It’s not a ‘Frequently Asked Question’ in Scripture
Only a few saints in the Bible narrative ever asked, ‘Why, Lord?’ and most of them did so only on one recorded occasion. Here are the stats (if my maths is accurate):
Rebekah asked it once (Genesis 25:22); Moses twice (Exodus 5:22; 32:11-12); Gideon (Judges 6:13), (Isaiah 63:17 ), (Jeremiah 14:19), Jesus’ disciples (Matthew 17:19 = Mark 9:28), and our Lord himself on the cross once each. Job, however, in six speeches posed the question thirteen times (Job 3:11,12,16,20,23; Job 7:20,20,21; Job 9:29; 10:18; 13:24; 21:7). And three psalmists (David, Asaph and ‘the sons of Korah’) raised this query fourteen times in a mere eight of the 150 psalms (Psalms 10:1,1; 22:1; 42:9,9; 43:2,2; 44:23,24; 74:1,11; 80:12; 88:14,14).
Job also voiced the related question, ‘How long, Lord?’ – doing so alongside one of his ‘Why, Lord?’ queries; while four psalmists (David, Asaph and Moses again, plus Ethan) sang out ‘How long, Lord?’ twelve times in just eight psalms (Psalms 6:3; 13:1,1,2,2; 35:17; 74:10; 79:5; 80:4; 89:46,46; 90:13) and, again, only once in conjunction with a ‘Why, Lord?’ query. So, we are told of twelve questioners who expressed these two puzzles to God a total of 48 times.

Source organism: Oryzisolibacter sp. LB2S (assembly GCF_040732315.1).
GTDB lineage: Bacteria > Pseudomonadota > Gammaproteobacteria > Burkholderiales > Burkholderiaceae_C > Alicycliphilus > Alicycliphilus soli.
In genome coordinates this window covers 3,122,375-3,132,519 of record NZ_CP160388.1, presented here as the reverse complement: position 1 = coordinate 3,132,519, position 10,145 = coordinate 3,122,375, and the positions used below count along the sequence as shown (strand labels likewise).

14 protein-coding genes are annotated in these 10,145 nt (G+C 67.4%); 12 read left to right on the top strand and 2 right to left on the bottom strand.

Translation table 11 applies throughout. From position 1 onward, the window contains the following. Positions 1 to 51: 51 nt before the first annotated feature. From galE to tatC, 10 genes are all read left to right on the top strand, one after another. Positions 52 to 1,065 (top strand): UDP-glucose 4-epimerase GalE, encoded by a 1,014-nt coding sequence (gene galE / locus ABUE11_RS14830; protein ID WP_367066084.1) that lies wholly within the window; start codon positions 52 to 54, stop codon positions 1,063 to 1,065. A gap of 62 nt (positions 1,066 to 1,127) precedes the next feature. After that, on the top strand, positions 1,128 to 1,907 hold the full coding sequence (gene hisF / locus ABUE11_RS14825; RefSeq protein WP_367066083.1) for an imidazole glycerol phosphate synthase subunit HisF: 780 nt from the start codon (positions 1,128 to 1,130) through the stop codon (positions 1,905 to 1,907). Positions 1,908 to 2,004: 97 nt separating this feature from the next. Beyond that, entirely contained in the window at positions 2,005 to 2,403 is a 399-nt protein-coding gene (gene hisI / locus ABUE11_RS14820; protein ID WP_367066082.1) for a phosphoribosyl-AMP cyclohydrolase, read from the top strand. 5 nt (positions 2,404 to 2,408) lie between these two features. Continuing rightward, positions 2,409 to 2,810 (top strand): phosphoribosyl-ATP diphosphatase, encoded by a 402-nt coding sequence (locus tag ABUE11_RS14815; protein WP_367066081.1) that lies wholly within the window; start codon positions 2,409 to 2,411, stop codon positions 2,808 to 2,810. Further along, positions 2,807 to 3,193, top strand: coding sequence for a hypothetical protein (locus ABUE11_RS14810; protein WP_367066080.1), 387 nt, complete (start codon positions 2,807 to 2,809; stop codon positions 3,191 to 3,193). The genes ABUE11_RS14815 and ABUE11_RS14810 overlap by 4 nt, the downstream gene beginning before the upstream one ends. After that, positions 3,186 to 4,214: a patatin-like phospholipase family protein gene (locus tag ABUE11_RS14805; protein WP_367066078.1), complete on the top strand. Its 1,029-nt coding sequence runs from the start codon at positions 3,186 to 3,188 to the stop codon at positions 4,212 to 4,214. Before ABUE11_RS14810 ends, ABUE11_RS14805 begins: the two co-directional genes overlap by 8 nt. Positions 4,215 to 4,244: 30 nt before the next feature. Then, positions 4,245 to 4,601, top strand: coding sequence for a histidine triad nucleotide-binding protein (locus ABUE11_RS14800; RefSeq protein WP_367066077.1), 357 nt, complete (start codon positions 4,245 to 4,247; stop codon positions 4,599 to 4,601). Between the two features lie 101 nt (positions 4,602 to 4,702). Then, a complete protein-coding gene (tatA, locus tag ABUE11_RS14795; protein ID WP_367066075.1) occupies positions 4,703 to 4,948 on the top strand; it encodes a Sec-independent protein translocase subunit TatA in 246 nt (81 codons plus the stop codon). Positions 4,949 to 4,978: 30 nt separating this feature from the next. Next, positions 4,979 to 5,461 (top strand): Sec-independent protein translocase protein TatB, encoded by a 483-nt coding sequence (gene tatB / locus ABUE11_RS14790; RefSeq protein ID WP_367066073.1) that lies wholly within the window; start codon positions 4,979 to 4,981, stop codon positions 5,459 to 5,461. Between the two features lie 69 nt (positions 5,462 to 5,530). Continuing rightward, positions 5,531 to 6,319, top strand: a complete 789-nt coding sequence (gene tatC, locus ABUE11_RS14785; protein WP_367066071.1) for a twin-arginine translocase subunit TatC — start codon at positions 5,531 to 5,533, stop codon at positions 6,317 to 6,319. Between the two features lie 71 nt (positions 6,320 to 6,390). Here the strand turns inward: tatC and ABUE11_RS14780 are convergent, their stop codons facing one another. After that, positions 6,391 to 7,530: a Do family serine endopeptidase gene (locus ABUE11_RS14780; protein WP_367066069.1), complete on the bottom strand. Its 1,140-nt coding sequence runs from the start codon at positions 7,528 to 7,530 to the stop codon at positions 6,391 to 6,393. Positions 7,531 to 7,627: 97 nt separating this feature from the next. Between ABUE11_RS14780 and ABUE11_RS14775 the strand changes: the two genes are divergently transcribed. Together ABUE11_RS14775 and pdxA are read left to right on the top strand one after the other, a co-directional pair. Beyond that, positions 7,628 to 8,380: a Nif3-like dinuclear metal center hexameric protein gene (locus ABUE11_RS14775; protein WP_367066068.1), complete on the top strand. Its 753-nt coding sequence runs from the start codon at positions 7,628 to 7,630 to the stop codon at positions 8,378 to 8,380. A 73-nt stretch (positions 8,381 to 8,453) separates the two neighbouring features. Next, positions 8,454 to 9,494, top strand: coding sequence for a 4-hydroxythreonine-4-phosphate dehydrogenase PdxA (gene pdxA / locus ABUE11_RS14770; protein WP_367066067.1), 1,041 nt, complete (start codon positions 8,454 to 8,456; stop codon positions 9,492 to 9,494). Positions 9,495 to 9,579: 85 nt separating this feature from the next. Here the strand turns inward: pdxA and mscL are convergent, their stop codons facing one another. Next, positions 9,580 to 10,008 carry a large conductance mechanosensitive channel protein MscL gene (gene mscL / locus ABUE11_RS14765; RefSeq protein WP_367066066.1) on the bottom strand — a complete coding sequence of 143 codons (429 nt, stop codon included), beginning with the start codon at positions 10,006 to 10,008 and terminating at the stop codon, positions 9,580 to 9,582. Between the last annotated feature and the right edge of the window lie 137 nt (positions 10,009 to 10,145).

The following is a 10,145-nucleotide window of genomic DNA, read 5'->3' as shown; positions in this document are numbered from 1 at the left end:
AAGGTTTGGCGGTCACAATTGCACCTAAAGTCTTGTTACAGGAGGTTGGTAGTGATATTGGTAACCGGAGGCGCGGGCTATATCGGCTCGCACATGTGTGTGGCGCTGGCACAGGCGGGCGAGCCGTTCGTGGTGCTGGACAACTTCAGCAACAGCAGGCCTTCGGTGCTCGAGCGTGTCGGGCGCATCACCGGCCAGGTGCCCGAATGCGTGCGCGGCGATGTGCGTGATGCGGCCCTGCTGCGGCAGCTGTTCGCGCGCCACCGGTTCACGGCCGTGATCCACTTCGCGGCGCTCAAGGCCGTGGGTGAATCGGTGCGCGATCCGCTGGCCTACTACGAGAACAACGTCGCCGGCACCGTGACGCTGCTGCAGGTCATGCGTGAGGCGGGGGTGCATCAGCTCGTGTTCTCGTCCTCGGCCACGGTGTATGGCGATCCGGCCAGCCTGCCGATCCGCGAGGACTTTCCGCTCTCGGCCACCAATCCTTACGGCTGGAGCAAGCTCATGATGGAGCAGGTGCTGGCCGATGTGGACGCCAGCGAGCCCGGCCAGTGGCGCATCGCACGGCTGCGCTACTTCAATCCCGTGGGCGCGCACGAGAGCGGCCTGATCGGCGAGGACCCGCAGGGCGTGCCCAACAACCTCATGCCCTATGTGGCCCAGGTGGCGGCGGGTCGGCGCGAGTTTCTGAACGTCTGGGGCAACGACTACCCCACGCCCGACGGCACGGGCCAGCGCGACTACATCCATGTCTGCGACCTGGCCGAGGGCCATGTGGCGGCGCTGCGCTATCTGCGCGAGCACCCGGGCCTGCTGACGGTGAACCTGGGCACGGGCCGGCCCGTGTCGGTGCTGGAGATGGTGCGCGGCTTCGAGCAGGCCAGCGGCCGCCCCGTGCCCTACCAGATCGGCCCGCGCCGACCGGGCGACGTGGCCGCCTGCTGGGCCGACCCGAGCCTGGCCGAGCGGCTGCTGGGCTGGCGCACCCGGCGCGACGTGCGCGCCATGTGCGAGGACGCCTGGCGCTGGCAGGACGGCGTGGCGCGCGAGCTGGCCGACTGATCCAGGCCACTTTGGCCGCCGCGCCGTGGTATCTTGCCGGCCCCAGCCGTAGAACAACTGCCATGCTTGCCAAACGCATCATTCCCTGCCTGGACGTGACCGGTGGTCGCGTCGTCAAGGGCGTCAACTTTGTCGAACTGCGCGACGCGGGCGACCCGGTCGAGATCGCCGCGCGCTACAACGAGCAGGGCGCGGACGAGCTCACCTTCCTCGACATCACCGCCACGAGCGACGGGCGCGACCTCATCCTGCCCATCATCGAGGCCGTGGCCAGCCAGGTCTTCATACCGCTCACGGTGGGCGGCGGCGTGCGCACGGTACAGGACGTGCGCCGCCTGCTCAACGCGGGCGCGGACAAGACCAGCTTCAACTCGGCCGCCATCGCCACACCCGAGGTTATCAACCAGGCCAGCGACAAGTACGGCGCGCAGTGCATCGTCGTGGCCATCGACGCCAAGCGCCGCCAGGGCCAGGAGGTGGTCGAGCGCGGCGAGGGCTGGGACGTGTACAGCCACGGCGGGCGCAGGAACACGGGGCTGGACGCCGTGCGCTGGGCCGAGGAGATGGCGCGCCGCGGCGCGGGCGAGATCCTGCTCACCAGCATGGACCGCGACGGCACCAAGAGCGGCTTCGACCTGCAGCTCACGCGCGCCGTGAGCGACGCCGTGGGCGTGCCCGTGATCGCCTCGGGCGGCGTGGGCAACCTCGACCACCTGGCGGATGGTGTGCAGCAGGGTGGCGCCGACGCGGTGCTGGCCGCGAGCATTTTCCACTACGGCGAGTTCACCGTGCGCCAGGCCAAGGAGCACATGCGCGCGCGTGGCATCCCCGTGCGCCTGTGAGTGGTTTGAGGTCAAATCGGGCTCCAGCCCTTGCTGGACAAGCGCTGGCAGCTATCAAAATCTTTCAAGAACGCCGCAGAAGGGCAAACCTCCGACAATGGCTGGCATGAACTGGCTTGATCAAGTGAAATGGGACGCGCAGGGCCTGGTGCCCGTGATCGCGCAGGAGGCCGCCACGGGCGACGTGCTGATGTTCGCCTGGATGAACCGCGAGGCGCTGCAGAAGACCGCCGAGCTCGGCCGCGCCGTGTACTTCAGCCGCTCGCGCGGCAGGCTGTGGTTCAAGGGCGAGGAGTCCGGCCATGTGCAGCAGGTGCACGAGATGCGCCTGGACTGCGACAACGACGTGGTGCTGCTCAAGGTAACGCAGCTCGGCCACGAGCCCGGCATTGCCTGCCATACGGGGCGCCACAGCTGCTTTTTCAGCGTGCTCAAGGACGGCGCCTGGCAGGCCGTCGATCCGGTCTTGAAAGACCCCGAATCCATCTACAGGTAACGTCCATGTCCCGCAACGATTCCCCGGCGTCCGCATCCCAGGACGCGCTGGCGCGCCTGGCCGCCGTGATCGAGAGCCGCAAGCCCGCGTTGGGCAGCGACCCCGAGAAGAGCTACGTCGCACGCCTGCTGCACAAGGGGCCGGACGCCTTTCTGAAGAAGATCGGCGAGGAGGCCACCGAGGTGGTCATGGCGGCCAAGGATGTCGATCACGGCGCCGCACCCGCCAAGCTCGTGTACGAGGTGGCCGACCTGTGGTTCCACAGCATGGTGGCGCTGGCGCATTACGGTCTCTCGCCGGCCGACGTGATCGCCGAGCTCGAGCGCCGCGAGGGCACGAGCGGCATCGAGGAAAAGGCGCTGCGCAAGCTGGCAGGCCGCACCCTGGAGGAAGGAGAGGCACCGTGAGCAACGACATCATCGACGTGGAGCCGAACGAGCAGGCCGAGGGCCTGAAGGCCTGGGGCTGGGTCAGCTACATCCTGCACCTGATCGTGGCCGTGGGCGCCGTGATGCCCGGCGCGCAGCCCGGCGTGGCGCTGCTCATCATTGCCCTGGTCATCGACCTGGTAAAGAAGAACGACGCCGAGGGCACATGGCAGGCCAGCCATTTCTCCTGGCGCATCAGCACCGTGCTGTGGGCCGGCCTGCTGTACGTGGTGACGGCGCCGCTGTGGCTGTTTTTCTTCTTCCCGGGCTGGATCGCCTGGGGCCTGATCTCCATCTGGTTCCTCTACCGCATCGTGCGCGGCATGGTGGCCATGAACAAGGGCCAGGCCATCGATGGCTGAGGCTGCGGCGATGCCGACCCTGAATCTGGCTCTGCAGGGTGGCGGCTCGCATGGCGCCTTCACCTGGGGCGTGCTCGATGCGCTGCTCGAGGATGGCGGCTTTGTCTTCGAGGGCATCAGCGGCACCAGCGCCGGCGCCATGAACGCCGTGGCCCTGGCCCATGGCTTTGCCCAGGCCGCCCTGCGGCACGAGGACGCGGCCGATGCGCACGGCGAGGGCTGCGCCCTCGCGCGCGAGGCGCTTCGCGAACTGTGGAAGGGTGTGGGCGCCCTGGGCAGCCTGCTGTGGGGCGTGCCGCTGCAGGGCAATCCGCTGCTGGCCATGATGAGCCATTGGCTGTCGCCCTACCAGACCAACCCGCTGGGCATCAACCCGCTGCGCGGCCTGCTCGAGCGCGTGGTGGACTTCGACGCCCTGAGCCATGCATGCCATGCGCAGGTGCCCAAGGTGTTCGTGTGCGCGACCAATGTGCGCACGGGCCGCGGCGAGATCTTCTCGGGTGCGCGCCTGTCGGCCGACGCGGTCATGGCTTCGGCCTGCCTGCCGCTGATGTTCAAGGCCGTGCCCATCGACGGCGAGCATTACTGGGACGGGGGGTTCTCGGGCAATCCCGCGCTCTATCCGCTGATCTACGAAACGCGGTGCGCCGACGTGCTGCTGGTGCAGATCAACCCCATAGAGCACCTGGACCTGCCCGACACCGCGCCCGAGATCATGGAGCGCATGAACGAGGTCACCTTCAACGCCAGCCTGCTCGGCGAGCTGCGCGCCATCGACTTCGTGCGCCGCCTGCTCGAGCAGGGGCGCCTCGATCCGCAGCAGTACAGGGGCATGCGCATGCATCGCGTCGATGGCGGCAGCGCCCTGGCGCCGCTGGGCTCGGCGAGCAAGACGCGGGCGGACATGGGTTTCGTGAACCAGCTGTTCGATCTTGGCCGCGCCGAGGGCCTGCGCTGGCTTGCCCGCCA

The questioners raised just a few crucial issues with the Lord
A couple of those questions were answered immediately. Rebekah actually asked about the peculiar foetal activities in her pregnant womb; her query really meant: ‘What’s going on? And what will be the outcome?’ She was told that twins were wrestling one another, as would their descendant nations. And when the disciples enquired about their powerlessness to exorcise a boy of his demon, Jesus told them that this particularly resistant kind is only expelled after preparatory praying. Then Moses, Gideon, Isaiah and Jeremiah knew full well the answer to their questions: Israel’s failure to defeat their foes was due to widespread ungodliness.
Most of the remaining questions are about why the godly suffer: they feel ignored, forgotten, indeed abandoned by their God; and, being undefended against assault are mocked and oppressed. Job especially expressed this category of problems and did so eloquently: he didn’t know that his life had been designated a battleground in which Satan was determined to prove that he only served God because of his lifetime of blessing in his health, family and business. But Job, as the writers of many psalms of lamentation, was committed to the Lord despite any undeserved setbacks.
 How did these puzzled saints triumph? Psalm 22:0 gives us insights:
Psalms 22:1-2 queries why the author was abandoned, alone, unanswered and restless;
Psalms 22:3-5 the psalmist confesses to the Lord that, though he feels shipwrecked, ‘yet you are enthroned on the praises of Israel.’ He has reasons to praise – the historic deliverance of his forefathers; they were not ‘put to shame’;
Psalms 2:6-8 ‘but society mocks me because my cry goes unanswered’;
Psalms 22:9-18 ‘yet you did rescue me at birth, Lord’. So he prays, ‘Be not far from me’ for he feels threatened by metaphorical brute beasts;
Psalms 22:19-21a he repeats: ‘Be not far from me, deliver me from them’;
Psalms 22:21b-31 following his divine rescue he (i) testifies, and (ii) praises, and (iii) fulfils his vows, not only ‘in church’ (Psalms 22:27-29) but his witness bears widespread fruitfulness to outsiders who will be converted, and will bless the yet-to-be-born.